• 31 7-26-2009 at 6:17 pm

    John H. Foote said...

    Streep is the greatest actress in the history of the cinema — anything she does is marked of artistry and in some cases true genius — is there anybody better, and has there ever been????

  • 32 7-27-2009 at 12:03 am

    Guy Lodge said...

    “anything she does is marked of artistry and in some cases true genius”

    Oh John, did you see Mamma Mia?

    I kid, I kid. I wouldn’t necessarily say she’s the greatest of all time — Liv Ullmann is a serious contender for me — but she’s a remarkable actress, among the best we have. I just don’t think she’s infallible, and for me, she was way off her game last year.

  • 33 7-27-2009 at 6:14 am

    Eunice said...

    @Guy: Yeah, she was off her game last year. I expected to feel what Streep’s character felt, given the context of the story of “Doubt”, but I watched “Doubt” and felt surprisingly unsatisfied. I understood Sister Aloysius’ motivations, but felt like they weren’t fully fleshed out. If we’re comparing Sister Aloysius to another unsympathetic Streep character like Miranda Priestly, Streep made me side with the latter, which is what she should’ve been able to do with the former as well. Just sayin’.

  • 34 7-27-2009 at 6:29 am

    alluhrey said...

    @guy lodge: liv ullmann is a great dramatic actress. but ullmann has not shown a range that i would consider equal to that of streep. rewatching ullmann films, i see many of the same style, the same emotional responses and facial reactions that the actress uses to show her different characters. that is not to say that she isn’t good. she is very good—just limited, for me.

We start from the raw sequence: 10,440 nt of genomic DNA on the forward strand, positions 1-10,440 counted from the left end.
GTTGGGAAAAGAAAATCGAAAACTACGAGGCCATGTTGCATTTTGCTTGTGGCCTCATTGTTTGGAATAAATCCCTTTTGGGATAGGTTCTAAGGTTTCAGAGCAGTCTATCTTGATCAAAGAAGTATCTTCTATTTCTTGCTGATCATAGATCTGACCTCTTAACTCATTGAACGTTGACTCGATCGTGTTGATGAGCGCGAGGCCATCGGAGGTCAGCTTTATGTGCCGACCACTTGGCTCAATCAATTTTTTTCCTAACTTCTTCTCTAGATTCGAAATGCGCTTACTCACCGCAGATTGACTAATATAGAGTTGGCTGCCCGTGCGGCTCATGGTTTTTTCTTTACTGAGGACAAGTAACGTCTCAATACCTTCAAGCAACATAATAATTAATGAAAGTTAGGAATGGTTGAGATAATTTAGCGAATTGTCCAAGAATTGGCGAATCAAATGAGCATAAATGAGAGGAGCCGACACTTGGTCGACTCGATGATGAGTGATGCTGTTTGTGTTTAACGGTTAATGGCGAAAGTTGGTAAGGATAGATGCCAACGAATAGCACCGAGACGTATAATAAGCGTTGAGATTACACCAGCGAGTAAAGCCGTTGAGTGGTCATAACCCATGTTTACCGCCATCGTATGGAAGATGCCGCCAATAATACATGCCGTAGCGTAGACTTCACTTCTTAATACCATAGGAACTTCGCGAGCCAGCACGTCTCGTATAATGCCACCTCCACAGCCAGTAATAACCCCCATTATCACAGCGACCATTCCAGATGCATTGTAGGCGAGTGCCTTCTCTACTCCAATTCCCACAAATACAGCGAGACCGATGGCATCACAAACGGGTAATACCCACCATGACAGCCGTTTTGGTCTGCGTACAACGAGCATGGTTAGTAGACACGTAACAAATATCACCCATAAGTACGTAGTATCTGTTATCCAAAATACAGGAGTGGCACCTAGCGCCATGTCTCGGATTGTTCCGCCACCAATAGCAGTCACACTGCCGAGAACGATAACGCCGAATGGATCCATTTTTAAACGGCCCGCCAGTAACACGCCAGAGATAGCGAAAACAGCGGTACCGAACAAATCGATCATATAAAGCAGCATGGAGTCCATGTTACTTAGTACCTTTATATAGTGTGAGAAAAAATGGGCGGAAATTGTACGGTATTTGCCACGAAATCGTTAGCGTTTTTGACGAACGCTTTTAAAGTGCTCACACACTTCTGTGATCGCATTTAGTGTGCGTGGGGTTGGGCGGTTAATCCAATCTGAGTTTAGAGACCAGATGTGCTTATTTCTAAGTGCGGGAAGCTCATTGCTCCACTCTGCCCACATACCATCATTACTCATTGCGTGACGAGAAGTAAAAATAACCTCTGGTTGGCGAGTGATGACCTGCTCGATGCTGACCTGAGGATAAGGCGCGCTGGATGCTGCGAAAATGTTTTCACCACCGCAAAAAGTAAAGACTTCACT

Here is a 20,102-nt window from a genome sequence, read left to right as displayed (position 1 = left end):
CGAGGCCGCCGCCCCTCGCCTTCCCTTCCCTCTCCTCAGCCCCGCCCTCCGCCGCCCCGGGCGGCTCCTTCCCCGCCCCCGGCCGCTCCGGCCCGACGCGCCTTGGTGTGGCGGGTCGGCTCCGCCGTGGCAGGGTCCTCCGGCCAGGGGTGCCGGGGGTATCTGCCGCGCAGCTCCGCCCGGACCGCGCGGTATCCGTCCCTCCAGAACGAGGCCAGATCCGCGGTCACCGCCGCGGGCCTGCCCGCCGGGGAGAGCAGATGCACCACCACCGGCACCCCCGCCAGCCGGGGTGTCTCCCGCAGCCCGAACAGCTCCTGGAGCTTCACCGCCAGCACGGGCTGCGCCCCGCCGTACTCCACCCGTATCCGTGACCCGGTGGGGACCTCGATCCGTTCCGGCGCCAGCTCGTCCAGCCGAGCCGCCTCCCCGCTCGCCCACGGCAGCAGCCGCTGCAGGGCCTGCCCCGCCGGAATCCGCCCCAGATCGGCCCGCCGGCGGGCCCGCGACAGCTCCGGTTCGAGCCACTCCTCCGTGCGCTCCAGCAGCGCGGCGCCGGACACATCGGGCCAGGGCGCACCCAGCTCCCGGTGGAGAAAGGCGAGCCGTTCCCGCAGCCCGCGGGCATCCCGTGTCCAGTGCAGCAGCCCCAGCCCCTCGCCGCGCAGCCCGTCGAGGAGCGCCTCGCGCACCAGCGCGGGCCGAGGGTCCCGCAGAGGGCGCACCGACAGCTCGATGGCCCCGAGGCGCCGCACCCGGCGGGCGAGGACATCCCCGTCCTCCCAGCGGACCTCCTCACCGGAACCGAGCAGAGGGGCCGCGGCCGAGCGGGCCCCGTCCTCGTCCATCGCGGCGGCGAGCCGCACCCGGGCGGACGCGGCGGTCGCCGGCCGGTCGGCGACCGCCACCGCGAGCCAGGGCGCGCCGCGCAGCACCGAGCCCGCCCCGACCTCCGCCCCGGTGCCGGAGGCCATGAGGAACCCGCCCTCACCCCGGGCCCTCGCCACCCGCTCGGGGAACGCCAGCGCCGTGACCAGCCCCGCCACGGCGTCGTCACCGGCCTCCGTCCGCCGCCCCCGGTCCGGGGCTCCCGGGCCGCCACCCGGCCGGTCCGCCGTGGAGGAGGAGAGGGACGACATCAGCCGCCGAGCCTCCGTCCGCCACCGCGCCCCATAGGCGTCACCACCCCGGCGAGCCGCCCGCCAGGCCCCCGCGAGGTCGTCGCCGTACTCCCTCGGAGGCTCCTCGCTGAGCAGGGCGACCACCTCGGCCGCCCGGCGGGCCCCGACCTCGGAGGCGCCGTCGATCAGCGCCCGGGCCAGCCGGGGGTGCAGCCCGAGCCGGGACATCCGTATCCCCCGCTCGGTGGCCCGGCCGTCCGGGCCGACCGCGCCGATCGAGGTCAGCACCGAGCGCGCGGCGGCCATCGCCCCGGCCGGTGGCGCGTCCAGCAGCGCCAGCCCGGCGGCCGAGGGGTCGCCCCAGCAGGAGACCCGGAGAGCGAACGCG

streep, on the other hand, has shown consistent and even evolving excellence in a much broader genre.

    so you didn’t like “mamma mia!” (which film critic proprietary of his snobbish reputation did, anyway?). if i separate meryl’s performance from the flaws of the film, she was exceptional as to her investment in and understanding of the character. there was no moment there where she made fun of her character or the audience, despite the flimsiness of the material.

    so you didn’t like her “doubt” performance, too. but to one like me who was educated in a catholic school, she nailed sis. aloysius and all other nuns who i grew up and are familiar with. it was a showy performance, but so was the character, as she needed to be, in her battle against unwanted change, sexism, abuse, etc. it was performance that could not and should not have done “subtle” as many would have preferred. i guess it takes one steeped in the catholic context to fully appreciate meryl’s take on the character.

    so, i disagree with you —meryl was not way off her game last year.

  • 35 7-27-2009 at 7:05 am

    Liz said...

    I’m sorry, but “You have to be a Catholic in order to understand her performance” does not fly with me. If a movie is depending on its viewers’ background and religious affiliations to get its point across, then it is not a good movie. It’s the job of the filmmaker to get a point across and not depend on the viewer to fill in the blanks.

    Her performance could not have been done subtly? It worked with Cherry Jones onstage (ironic, since stage performances have a reputation of being much bigger than film performances).

    Like Eunice said, the audience should have identified with Sister Aloysius (even if they didn’t agree with her), but Streep played her one step short of a fire-breathing stereotype. I couldn’t help but feel sorry for Father Flynn, and I’m not sure I was supposed to.

  • 36 7-27-2009 at 8:39 am

    alluhrey said...

    @liz: how you understand a film or a character is different from how appreciate or value the same. to me, the former is largely based on objective measures while the latter is subjective. read my statement again.